A Guide to What Italy’s Election Will Mean for Financial Markets

Mario Draghi has brought some confidence to struggling Italian markets after becoming prime minister in February 2021, pushing reforms and building a strong relationship with Brussels. His imminent exit adds to a growing list of domestic asset concerns.

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(Bloomberg) – Mario Draghi has brought some confidence to struggling Italian markets after becoming prime minister in February 2021, pushing ahead with reforms and building a strong relationship with Brussels. His imminent exit adds to a growing list of domestic asset concerns.

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A right-wing coalition is widely expected to win Italy’s elections on Sunday, adding fresh uncertainty to investors already worried about rising interest rates, an energy crisis and a possible recession. Such an outcome could cast doubt on the path of reforms, which are a condition for the country receiving European Union funds to speed up its recovery from the pandemic.

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“We expect increased volatility in the Italian equity market, albeit without extreme spikes before the September 25 vote and in the days immediately following,” said Fabio Caldato, Partner at Olympia Wealth Management. “Our concern applies to the medium term: the next government is facing a difficult autumn, social tensions are likely.”

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According to Ipek Ozkardeskaya, senior analyst at Swissquote, political risks will weigh on Italian bond markets as any widening of the yield spread between Italy and Germany will potentially weigh on the euro, “which generally bodes ill for European equities this year”.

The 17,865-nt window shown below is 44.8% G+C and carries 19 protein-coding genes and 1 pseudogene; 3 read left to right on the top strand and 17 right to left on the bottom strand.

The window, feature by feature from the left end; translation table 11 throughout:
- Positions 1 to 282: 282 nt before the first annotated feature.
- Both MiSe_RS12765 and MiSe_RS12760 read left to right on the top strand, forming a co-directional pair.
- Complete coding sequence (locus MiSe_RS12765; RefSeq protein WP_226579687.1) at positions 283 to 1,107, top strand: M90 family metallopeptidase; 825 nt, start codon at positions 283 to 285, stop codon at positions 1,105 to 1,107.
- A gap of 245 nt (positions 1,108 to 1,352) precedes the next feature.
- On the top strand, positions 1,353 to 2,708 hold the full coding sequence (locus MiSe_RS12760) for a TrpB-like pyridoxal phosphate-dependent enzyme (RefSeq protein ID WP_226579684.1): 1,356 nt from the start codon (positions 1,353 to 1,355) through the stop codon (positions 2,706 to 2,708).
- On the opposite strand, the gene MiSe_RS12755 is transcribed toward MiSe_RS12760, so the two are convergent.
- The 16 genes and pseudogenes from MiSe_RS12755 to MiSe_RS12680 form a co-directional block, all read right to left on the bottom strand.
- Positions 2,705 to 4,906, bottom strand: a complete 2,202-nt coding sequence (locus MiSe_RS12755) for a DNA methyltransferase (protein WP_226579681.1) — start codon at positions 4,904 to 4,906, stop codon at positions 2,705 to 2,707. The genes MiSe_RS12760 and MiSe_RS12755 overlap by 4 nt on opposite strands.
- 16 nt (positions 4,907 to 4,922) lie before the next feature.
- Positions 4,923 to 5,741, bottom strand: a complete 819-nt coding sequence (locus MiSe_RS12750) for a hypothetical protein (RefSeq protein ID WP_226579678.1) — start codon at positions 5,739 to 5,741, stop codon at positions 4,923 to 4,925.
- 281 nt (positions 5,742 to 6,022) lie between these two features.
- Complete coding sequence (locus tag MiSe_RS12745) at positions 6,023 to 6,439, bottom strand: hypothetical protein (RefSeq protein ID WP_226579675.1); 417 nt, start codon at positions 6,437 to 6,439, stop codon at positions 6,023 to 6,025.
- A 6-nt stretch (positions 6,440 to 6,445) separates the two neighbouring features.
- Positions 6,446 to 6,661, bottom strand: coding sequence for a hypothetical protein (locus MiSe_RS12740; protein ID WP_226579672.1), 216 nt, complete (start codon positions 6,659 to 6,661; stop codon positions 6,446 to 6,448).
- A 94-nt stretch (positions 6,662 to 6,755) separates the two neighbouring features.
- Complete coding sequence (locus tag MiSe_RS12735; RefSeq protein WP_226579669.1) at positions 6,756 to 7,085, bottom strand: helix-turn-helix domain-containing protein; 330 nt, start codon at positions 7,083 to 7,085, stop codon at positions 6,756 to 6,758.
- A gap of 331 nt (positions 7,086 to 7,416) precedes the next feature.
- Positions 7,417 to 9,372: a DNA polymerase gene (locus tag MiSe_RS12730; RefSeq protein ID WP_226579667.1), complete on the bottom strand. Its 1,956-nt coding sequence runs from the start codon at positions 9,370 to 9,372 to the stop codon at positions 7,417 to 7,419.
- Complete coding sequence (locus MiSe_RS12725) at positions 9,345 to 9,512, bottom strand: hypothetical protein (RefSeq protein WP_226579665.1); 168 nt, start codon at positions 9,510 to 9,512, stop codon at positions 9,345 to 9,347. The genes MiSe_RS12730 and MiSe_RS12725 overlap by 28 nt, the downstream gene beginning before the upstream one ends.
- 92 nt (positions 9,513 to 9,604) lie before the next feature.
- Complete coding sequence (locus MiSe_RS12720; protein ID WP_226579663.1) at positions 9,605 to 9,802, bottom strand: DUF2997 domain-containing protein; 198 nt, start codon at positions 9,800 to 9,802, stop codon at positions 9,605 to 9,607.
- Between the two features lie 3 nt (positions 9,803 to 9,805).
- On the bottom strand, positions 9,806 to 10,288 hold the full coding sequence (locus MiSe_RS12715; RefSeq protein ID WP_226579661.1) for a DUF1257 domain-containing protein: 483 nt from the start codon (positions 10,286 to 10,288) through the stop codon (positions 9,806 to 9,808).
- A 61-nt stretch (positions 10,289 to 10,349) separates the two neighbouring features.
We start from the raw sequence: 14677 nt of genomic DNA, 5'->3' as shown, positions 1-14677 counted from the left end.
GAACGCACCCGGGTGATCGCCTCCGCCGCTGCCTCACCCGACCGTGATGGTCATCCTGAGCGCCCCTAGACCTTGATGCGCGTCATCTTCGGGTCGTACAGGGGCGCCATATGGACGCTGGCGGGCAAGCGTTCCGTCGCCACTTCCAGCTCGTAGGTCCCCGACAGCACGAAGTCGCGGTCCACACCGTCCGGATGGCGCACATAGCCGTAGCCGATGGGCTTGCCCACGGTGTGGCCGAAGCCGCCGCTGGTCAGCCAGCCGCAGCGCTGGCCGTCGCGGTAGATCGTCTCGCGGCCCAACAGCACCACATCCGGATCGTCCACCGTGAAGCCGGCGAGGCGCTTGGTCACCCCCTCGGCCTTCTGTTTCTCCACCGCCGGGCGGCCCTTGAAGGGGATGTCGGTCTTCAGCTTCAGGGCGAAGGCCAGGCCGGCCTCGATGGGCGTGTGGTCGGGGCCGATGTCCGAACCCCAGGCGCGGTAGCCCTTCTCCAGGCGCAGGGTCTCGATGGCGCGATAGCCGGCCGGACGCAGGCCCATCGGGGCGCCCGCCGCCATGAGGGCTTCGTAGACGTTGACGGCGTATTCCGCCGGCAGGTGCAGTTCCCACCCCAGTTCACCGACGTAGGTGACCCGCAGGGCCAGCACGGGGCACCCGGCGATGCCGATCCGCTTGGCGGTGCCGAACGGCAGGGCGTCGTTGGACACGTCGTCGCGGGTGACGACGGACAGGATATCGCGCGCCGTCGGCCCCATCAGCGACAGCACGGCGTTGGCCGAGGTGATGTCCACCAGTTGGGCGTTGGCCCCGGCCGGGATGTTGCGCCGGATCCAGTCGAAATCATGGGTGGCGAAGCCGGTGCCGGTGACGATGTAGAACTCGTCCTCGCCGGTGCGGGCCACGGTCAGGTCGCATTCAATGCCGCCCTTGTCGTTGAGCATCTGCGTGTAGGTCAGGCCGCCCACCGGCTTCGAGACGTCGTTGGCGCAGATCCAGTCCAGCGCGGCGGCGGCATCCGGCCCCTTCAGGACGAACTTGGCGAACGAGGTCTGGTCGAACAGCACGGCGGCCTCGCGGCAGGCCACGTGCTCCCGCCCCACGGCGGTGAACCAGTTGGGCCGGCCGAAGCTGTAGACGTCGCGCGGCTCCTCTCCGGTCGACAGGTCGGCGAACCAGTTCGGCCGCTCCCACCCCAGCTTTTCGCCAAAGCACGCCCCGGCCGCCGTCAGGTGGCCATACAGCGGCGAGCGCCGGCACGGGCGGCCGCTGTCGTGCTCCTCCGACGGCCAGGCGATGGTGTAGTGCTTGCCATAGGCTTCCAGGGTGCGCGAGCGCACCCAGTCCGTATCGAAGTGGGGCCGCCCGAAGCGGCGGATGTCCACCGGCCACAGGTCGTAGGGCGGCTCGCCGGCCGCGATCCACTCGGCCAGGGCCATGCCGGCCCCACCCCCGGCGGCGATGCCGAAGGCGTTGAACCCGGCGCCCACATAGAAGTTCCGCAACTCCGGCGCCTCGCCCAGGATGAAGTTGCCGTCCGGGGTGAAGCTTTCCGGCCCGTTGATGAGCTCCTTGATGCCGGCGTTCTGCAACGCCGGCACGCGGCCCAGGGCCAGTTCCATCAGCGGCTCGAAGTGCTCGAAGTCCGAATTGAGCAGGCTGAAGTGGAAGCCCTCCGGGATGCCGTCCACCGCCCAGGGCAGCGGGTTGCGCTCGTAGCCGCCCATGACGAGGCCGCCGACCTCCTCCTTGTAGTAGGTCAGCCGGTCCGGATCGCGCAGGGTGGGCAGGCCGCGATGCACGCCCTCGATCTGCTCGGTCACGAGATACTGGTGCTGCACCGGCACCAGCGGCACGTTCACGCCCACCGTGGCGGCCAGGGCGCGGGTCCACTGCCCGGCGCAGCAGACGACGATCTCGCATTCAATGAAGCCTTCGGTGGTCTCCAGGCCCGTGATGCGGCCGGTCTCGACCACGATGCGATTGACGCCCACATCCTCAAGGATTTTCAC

So far, markets have been relatively bullish on election risk, with far-right leaders softening their tone during the campaign. Giorgia Meloni, believed to be Italy’s next prime minister, has spoken out in favor of constructive cooperation with Brussels.

Erik F. Nielsen, UniCredit Group’s chief economics advisor, is optimistic that Draghi’s sweeping reform program will be implemented, which would be “good news” for the country’s financial markets.

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However, with the appointment of a cabinet expected to come at the end of next month at the earliest, the main test of the new government will likely have to wait a while longer, according to economist Sven Jari Stehn of Goldman Sachs Group Inc.

The appointment of ministers, particularly for the finance role, will be crucial for markets eager for a reliable number to manage an economy historically burdened by high levels of debt.

Here’s a recap of sectors to watch ahead of the election:


Lenders like Intesa Sanpaolo SpA and UniCredit SpA are sensitive to the spread between Italian bonds, known as BTPs, and German Bunds, which could react to the outcome of the vote. Rising yields could weigh on financials, which make up nearly 30% of the FTSE MIB Index. The additional yield that investors demand to hold Italian 10-year notes versus German debt is 25 basis points higher since July 19, the day before Draghi announced his retirement.

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Despite the current macroeconomic challenges, after years of painful restructuring, Italian banks are in better shape compared to previous crises. And the country’s lenders, along with European peers, could benefit from higher interest rates boosting net interest income in the coming months.